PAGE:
It is a hard question to ask, as having lived with it all our lives, many of think it natural we would want to "help" others by preventing them from making mistakes, but it becomes a little less clear when you think about it. After all, in many cases, "helping" others takes the form of forcibly preventing them from doing what they want, even imprisoning them if they persist (eg drug users), all in the name of making their lives better. Looked at in light of, say, preventing the religious from teaching creationism in school****, or stopping loans between willing lenders and borrowers because someone thinks the interest "too high", it becomes obvious that even the case for "helping" is a bit weak, and we are rather forcing one set of values upon everyone in the name of helping.

Which brings me back to my original subject, those who hold themselves forth as skeptics. They are of interest, in this context, because they are especially ardent about convincing people to hold only what they believe to be correct beliefs. And while they also repeat the more general, nominally altruistic arguments for forcing beliefs on others, they also sometimes make statements that reveal a second motive, one which I believe gives us insight into why the left is so strongly motivated to ensure everyone holds the right beliefs.

And what is this more revealing motive? We hear it when they say that if people hold unscientific views, they might force schools to teach them, or might force insurers to cover quack cures, or licensing bodies to license quack doctors, that they might oppose sound laws, or might force passage of laws that are harmful. In short, they want to force a single, uniform belief on everyone so everyone will support the right sort of government.

And that is the real purpose behind at least some, perhaps most, liberal dedication to uniformity of belief. Having dedicated themselves to big government, a government which touches every aspect of life (oddly, mostly justified by the fact so many hold the wrong ideas), they want to ensure everyone holds the "right" ideas, so that government they envision is not undermined.

Think about it. In a free market, with a minimal government, what does it matter what I think? I cannot force your children to attend a school matching my beliefs. I cannot force you to do anything. Granted, if I hold peculiar beliefs, it may inconvenience you slightly if I refuse you service, but no more than had I not been there at all. And there are countless others with many different beliefs offering their services.

It is only when government becomes all pervasive that majority beliefs, or even beliefs of a significant minority, can shape policy, creating conflict. (Cf "The War of All Against All", "Government Funding and the Creation of Strife", "Chaotic Government", "The Road to Violence", "Power and Disorder") And that is why so many who endorse big government are interested in ensuring others believe properly. Without proper beliefs, it is likely government will not take the form they intend.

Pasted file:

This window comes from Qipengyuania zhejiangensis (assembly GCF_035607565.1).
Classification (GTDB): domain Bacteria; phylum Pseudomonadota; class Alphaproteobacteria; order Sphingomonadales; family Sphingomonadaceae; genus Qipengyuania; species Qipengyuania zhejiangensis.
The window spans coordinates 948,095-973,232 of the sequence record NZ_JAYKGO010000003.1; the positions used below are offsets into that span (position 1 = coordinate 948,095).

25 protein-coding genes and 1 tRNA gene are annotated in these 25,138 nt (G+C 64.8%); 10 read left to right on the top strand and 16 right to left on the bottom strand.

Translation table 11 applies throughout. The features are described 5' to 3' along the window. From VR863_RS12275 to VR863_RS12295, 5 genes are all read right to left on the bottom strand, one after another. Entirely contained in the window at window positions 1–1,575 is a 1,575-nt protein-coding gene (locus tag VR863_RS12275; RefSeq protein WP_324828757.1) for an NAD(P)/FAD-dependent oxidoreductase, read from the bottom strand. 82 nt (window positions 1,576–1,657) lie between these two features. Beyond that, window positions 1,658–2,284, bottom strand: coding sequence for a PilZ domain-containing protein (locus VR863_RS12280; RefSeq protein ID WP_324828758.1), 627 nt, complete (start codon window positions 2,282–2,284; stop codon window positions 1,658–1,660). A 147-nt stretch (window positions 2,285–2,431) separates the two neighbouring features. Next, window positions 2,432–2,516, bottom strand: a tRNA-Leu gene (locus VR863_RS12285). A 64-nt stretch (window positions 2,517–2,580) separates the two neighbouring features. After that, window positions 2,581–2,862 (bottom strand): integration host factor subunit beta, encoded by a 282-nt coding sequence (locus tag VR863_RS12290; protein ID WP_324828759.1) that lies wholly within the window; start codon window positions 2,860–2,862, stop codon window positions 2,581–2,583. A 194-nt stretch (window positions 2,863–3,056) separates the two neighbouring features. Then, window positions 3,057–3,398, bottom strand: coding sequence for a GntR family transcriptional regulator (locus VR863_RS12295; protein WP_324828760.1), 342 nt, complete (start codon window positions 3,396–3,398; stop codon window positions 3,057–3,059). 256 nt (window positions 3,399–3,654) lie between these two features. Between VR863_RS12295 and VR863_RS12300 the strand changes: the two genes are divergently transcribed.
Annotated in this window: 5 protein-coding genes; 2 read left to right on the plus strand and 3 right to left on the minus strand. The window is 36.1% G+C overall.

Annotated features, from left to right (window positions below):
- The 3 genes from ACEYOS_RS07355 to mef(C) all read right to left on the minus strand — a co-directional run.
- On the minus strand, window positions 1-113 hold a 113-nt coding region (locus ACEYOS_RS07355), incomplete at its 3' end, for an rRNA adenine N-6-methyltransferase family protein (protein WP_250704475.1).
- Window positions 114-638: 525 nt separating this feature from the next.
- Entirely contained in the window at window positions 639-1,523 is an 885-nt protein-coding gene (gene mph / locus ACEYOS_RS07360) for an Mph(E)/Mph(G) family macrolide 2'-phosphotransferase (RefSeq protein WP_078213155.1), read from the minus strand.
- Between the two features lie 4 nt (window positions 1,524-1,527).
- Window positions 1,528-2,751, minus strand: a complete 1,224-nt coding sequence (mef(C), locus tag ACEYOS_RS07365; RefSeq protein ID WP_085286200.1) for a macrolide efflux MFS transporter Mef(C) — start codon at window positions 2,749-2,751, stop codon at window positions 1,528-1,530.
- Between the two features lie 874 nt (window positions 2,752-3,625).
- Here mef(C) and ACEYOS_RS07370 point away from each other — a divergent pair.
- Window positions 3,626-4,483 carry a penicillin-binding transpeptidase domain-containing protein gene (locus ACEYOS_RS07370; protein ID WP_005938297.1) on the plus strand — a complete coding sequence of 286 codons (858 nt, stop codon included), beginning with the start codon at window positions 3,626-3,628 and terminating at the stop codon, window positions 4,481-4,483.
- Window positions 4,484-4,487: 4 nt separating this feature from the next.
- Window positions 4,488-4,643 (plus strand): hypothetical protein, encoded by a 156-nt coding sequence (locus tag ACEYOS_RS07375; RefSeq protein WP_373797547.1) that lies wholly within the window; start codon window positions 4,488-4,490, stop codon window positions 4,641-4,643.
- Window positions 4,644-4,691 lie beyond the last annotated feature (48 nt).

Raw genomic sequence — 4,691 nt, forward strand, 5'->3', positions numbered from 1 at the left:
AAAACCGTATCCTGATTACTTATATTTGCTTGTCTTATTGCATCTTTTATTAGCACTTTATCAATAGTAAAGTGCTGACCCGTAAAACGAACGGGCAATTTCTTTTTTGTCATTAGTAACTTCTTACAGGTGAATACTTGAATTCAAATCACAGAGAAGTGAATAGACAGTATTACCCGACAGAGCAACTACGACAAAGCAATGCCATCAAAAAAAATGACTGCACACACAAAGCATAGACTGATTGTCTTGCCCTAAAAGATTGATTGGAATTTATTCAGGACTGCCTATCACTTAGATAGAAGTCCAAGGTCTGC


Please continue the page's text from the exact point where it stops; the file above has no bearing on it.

In a way, it is a rather circular argument. They justify big government because people do not know what is best for them, and so, to ensure that big government takes the right form, they have to be certain people believe the right things. But, then again, these beliefs have been around a long time, so some take parts of the argument (eg the need for big government) as a given, and thus do not see how the argument seems to reference itself.

Of course, I am not naive enough to think this explains everything. Some may be motivated by the need to ensure proper government function, but not all. Some doubtless simply want others to believe the "right" things out of a strange benevolence, one that imagines it is best to prevent others from mistakes, even if that means jailing or fining them. And then there, as with any movement, a number of opportunists, who see this whole issue simply as a smoke screen to justify their lust for power. But, even taking all of those motives into account, I still find myself at a bit of a loss to explain this missionary desire. But, if I cannot explain it all, at least I have now helped explain a bit more of this desire.


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* See "The Life Coach Culture", "The Great 'What If?' - Advertising, Gullibility, Education, Capitalism and Socialism", "Missionary Zeal and Human Discord", "Some Thoughts on 'Summerhill'", "Selfishness as Reason - 'Wants', 'Needs', 'Fairness' and Other Guises for Arbitrary Decisions" , "Lawn Darts", "Social Issues and the Role of Government", "Hugging You to Death" and "The Right to Be Wrong -- An Uncomfortable Argument".

** This is largely a protectionist/mercantilist belief, but there were also a number of free market proponents who argued that closed markets were harmful to overall well being and thus needed to be forced open. The free market justification was different from the mercantilist in many particulars (and I believe it was a bit spurious), but in the end both led to the same outcome.